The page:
In the evening of 22 February 2018, the Judicial Selection Committee in Israel, chaired by Minister of Justice Ayelet Shaked of the far right wing Jewish Home party, approved the appointment of Alex Stein and Ofer Groskopf as judges at the Israeli High Court.

 Stein was nominated by Shaked. However, the nomination was widely criticised because Stein has been residing outside Israel for the past 15 years. He was appointed through a deal made by Shaked with the High Court President Esther Hayut. The deal was made after Shaked had threatened that no judge would be appointed if Stein was not.

Since she took office, Shaked does not hide that she is working towards getting the High Court in line with her conservative vision of the role played by the judicial system. Also, Shaked does not conceal her intention to minimise the High Court powers, allegedly to reduce its intervention in functions of the legislative and executive branches of government.

Later, on 25 February 2018, the Ministerial Committee for Legislation approved a bill proposed by Shaked, obliging Palestinian complainants from the West Bank to file petitions on building and land disputes to a central court, rather than to the High Court of Justice. By this bill, Shaked seeks to remit all land cases in the West Bank to the Central Court of Jerusalem. These cases will be first examined by this court. Israeli media outlets explain that the bill serves to achieve three objectives: (1) to consolidate Israel’s sovereignty over the West Bank; (2) to enable Israeli settlers to argue cases before civil courts; and (3) to reduce the backlog of cases before the High Court.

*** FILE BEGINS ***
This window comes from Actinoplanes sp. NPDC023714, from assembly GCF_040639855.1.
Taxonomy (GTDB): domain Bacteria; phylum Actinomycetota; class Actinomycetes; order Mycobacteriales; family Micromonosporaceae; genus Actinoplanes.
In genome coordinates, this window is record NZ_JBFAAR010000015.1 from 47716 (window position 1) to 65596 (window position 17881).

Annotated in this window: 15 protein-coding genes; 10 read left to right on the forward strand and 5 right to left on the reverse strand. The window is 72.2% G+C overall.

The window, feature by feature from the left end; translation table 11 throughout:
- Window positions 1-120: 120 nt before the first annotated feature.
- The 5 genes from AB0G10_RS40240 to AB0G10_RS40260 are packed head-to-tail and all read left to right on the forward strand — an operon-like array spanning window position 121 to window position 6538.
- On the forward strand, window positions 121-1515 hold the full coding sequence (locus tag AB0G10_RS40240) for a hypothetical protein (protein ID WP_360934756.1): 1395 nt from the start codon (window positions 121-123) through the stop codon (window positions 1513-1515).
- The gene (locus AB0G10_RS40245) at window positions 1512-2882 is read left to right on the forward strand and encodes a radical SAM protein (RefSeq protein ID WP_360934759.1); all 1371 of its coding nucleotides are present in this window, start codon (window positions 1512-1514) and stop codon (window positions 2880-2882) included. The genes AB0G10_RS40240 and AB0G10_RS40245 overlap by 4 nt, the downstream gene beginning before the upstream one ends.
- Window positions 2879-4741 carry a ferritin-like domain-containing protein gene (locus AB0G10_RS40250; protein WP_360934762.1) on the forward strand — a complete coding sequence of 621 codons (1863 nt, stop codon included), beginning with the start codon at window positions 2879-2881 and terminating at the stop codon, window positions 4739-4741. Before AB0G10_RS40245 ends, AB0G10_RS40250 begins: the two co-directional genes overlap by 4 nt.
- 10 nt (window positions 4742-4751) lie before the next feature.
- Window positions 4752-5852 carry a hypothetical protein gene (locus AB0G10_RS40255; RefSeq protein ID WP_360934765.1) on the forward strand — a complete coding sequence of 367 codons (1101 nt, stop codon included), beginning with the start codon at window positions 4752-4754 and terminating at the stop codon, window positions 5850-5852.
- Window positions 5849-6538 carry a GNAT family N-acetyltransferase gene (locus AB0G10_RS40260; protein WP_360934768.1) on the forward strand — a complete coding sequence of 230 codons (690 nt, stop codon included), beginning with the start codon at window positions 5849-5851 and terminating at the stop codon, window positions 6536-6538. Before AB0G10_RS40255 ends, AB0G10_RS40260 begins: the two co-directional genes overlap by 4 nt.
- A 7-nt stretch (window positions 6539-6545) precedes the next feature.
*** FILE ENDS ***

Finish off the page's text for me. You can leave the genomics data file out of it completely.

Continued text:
As articulated by the Minister of Justice, this right wing position towards the High Court and identities of new judges is part of a general trend, which has taken form over the past few months. This trend reflects a systematic and escalating pursuit of the current Israeli government and relevant parties to silence those Israelis who oppose the occupation, racism, discrimination against minorities, and widespread corruption in Israel. It is further designed to intimidate, contain, delegitimise, and eventually outlaw these Israelis.

The right wing ruling parties are waging this war against everything and everyone who objects to their policies in all aspects and on multiple fronts.

With respect to the High Court, the goal is to put an end to what was called the “constitutional revolution” more than two decades ago. This goal is mainly achieved by appointing new judges who are deemed conservatives.

The right wing accuses the High Court of intervening in irrelevant cases and of excessively repealing Knesset laws, which it considers as unconstitutional. However, the most crucial accusation is that the High Court stands by the Palestinians who complain against practices of the occupation or settlers. This allegation is not grounded in serious evidence, however. The right wing is working towards restricting the Court’s role to interpreting laws, rather than examining cases that concern the executive and legal branches of government.

A number of right wing leaders argue that the High Court has maintained a role, which is not provided under any law. Exploiting the fact that a constitution is lacking in Israel, the High Court is arguably ruling without restraint, relying on the Basic Law: Human Dignity and Liberty of 1992.

The reports are issued in cooperation with The Norwegian Ministry of Foreign Affairs.
The content of the reports does not necessarily reflect the position of The Norwegian Ministry of Foreign Affairs.

Sunday, October 17, 2021

MADAR CENTER

The Palestinian Forum for Israeli Studies (MADAR) is an independent research centre specialising in Israeli affairs, based in Ramallah, Palestine. MADAR was established in 2000 by a group of Palestinian intellectuals and academics, including the late poet Mahmoud Darwish, Dr. Lily Feidy, Dr. Ali Jarbawi, Dr. Ahmad Harb, Mr. Walid Al-Ahmad and Mr. Akram Haniyyeh. The centre was registered as a not-for-profit organisation with the Palestinian Ministry of Interior, and obtained a research centre’s operational licensing from the Palestinian Ministry of Information.

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